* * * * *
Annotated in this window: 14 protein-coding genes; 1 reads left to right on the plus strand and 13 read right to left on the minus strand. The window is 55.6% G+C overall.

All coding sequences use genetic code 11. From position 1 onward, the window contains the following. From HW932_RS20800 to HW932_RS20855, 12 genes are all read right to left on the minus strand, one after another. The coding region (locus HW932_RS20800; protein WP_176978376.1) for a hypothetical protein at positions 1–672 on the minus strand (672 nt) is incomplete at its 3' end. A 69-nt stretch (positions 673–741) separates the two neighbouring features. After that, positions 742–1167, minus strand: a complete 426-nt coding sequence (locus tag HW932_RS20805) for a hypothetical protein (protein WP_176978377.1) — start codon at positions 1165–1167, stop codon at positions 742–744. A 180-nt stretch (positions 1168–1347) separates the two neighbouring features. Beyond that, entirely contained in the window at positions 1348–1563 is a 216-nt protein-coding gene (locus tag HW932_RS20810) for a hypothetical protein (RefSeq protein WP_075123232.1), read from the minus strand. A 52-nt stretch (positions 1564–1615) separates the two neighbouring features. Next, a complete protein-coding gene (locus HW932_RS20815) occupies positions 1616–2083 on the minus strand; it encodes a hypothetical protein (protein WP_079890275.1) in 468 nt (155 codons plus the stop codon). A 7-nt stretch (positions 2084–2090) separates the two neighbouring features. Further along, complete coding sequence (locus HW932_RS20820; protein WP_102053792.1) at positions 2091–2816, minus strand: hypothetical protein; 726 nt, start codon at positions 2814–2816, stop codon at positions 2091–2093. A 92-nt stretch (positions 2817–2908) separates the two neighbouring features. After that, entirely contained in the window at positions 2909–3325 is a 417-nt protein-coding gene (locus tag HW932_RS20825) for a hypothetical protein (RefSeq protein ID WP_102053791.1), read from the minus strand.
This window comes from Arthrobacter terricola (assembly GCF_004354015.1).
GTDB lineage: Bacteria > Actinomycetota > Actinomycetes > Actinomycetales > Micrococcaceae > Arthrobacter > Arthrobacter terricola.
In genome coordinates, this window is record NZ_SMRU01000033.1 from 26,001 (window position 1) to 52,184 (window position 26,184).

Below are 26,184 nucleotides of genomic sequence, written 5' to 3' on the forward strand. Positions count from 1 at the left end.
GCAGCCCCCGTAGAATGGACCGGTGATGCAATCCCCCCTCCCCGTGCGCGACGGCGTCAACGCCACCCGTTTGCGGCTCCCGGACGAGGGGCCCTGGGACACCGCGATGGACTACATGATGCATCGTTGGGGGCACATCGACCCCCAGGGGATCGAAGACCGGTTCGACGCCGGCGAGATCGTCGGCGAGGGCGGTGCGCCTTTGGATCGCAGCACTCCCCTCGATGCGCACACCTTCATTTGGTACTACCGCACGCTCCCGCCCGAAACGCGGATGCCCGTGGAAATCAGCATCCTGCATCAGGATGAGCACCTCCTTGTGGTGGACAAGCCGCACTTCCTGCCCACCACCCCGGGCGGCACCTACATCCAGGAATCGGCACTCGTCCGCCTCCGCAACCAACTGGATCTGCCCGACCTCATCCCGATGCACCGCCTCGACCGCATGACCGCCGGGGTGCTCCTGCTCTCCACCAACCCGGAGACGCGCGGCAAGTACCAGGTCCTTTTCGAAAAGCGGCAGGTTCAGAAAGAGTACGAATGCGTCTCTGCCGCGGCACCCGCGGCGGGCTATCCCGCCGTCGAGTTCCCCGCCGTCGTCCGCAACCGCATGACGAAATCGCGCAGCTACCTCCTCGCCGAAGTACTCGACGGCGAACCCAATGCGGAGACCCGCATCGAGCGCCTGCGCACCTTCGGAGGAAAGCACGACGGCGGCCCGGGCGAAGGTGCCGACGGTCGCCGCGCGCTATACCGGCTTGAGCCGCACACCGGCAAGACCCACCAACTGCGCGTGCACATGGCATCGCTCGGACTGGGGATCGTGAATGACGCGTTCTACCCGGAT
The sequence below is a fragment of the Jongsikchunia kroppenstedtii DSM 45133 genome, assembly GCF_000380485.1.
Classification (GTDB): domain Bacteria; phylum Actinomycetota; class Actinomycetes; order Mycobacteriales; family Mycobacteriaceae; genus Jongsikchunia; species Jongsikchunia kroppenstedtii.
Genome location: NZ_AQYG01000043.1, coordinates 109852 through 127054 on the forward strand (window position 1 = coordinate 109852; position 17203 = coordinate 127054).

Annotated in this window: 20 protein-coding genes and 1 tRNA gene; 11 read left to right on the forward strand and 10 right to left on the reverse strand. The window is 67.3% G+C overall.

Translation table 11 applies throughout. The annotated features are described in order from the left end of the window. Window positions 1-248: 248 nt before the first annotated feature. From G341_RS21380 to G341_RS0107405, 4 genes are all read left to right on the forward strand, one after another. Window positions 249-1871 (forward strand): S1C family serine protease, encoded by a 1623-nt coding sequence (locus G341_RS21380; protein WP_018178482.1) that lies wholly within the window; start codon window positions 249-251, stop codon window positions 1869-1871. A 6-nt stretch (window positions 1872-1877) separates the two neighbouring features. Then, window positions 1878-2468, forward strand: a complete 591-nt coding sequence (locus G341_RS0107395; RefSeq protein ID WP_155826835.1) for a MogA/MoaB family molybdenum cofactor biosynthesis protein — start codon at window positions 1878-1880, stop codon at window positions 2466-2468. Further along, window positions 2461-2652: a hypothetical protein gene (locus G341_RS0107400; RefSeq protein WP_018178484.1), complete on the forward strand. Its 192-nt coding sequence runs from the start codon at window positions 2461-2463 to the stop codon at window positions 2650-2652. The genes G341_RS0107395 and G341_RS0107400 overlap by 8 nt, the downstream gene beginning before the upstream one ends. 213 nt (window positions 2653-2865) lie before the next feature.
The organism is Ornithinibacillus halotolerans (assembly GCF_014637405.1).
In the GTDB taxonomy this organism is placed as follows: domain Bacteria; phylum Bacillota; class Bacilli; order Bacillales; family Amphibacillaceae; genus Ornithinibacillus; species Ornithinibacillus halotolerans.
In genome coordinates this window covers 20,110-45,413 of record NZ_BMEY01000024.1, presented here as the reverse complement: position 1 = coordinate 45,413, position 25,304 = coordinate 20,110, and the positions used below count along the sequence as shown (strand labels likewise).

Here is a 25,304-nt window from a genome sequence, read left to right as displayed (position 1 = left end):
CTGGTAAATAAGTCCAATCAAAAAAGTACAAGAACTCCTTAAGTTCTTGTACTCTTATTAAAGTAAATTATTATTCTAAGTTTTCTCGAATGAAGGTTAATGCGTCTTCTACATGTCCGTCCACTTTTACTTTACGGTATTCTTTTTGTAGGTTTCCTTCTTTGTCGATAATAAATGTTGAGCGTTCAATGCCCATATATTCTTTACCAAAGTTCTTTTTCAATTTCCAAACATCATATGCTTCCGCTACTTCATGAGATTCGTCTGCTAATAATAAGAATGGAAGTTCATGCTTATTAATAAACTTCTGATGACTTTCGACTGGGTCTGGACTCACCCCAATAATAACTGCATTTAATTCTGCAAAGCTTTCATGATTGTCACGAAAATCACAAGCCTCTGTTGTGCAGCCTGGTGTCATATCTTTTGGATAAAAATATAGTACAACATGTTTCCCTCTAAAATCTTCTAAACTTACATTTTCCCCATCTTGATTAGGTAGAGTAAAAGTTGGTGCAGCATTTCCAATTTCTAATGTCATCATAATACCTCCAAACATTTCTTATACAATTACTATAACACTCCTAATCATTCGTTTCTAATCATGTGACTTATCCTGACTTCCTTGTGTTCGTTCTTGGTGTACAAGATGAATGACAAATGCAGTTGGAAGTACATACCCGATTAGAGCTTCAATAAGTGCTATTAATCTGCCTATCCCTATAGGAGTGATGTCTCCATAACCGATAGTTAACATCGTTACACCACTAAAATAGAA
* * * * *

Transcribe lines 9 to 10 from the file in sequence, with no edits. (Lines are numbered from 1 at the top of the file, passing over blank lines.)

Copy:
Classification (GTDB): domain Bacteria; phylum Actinomycetota; class Actinomycetes; order Mycobacteriales; family Mycobacteriaceae; genus Jongsikchunia; species Jongsikchunia kroppenstedtii.
Genome location: NZ_AQYG01000043.1, coordinates 109852 through 127054 on the forward strand (window position 1 = coordinate 109852; position 17203 = coordinate 127054).